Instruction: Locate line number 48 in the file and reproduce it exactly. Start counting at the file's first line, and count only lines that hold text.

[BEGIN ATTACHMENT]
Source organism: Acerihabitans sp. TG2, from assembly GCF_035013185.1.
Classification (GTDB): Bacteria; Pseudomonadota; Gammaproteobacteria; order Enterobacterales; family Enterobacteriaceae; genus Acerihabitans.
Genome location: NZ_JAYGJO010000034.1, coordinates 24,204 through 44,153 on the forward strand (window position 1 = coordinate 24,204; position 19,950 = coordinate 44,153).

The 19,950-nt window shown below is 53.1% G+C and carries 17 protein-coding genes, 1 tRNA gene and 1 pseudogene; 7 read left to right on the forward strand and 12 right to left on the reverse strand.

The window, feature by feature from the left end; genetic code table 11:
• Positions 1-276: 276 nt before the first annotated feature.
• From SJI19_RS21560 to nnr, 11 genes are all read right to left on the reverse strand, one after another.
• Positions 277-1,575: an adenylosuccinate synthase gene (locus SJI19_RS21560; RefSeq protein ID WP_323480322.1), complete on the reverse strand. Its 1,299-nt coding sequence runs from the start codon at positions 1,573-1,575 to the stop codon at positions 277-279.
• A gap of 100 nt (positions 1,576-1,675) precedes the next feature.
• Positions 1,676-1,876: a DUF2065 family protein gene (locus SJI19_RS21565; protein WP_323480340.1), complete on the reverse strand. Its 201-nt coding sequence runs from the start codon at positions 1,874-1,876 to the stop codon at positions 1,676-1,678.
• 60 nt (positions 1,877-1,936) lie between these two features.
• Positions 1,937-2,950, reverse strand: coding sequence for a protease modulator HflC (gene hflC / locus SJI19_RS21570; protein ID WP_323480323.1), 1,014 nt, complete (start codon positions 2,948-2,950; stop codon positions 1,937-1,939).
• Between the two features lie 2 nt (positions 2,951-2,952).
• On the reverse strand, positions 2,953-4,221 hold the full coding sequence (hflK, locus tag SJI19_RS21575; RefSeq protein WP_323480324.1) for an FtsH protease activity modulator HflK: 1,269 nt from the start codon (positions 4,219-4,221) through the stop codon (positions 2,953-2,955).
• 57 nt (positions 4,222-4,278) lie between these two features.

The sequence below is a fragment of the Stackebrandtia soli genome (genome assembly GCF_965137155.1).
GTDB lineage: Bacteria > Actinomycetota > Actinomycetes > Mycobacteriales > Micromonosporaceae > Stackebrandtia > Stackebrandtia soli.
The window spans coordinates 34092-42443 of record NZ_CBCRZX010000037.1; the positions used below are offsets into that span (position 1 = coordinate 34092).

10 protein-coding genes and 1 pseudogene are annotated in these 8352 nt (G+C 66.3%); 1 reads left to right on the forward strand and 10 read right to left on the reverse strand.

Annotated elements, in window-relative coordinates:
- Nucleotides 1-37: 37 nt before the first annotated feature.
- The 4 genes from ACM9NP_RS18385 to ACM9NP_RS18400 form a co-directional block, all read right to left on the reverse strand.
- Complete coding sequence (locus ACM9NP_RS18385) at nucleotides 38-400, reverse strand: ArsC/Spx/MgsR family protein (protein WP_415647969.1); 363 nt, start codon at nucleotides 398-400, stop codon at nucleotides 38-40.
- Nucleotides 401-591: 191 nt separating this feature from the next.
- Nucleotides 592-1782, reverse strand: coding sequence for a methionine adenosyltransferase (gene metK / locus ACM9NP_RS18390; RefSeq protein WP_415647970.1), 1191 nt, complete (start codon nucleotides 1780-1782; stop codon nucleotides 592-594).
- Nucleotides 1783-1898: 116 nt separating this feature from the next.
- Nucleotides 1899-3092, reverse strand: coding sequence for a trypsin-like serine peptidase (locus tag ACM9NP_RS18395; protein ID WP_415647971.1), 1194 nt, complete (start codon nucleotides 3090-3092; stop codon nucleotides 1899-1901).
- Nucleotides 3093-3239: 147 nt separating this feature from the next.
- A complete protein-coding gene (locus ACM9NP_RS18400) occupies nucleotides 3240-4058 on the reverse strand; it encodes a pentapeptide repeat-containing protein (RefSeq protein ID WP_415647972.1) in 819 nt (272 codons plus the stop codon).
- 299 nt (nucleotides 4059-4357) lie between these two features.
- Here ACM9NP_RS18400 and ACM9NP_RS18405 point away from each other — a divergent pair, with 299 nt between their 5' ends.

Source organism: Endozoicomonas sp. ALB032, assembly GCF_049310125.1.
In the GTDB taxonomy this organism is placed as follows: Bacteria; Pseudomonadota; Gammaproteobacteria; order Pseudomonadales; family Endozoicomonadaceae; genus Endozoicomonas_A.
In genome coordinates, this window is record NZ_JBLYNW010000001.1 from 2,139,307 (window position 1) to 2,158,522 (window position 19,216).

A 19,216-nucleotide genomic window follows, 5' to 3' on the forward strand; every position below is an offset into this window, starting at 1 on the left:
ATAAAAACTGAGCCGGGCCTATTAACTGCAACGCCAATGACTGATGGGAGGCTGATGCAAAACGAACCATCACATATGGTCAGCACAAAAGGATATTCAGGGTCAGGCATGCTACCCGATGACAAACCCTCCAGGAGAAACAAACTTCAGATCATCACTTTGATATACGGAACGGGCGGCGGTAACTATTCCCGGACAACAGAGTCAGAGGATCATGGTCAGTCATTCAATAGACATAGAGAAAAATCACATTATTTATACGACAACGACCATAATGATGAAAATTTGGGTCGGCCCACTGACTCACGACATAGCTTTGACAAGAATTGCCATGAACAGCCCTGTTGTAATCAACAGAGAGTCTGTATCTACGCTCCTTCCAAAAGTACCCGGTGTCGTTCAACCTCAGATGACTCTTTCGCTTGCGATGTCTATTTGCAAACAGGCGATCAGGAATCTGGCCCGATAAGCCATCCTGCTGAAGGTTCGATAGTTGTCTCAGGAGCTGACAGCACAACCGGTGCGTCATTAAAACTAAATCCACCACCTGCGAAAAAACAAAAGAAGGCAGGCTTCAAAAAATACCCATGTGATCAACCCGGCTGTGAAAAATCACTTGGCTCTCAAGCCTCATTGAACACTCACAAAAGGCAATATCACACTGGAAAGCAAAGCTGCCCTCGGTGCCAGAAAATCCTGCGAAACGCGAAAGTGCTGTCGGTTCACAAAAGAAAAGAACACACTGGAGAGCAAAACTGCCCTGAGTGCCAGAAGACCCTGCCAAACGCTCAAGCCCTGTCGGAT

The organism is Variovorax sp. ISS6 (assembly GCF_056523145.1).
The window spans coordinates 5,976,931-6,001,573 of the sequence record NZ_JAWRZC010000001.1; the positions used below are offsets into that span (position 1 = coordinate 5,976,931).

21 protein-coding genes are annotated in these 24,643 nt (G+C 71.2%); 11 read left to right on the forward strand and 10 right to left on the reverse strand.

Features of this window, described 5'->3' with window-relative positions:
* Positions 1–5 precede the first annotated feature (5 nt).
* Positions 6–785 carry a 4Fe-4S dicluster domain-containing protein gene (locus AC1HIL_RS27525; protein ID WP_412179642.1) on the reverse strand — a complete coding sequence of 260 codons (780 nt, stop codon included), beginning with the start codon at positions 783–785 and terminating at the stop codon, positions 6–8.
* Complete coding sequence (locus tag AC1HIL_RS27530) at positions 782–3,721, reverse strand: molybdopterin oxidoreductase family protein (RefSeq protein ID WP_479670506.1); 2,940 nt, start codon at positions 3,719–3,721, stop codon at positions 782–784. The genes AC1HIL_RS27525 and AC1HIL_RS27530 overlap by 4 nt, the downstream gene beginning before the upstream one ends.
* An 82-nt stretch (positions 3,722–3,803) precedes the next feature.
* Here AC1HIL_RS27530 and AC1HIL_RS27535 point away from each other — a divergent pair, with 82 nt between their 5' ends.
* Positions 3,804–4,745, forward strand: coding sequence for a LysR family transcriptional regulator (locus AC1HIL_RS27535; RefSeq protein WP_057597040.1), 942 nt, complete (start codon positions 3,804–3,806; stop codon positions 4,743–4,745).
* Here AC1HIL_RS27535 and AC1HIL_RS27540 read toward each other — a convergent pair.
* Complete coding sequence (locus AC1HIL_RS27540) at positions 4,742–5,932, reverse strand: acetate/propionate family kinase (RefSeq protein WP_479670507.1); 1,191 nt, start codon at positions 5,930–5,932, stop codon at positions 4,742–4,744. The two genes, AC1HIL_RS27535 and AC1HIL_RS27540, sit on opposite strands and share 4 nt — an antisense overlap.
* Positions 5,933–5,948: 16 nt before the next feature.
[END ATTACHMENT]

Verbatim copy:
* Complete coding sequence (locus AC1HIL_RS27540) at positions 4,742–5,932, reverse strand: acetate/propionate family kinase (RefSeq protein WP_479670507.1); 1,191 nt, start codon at positions 5,930–5,932, stop codon at positions 4,742–4,744. The two genes, AC1HIL_RS27535 and AC1HIL_RS27540, sit on opposite strands and share 4 nt — an antisense overlap.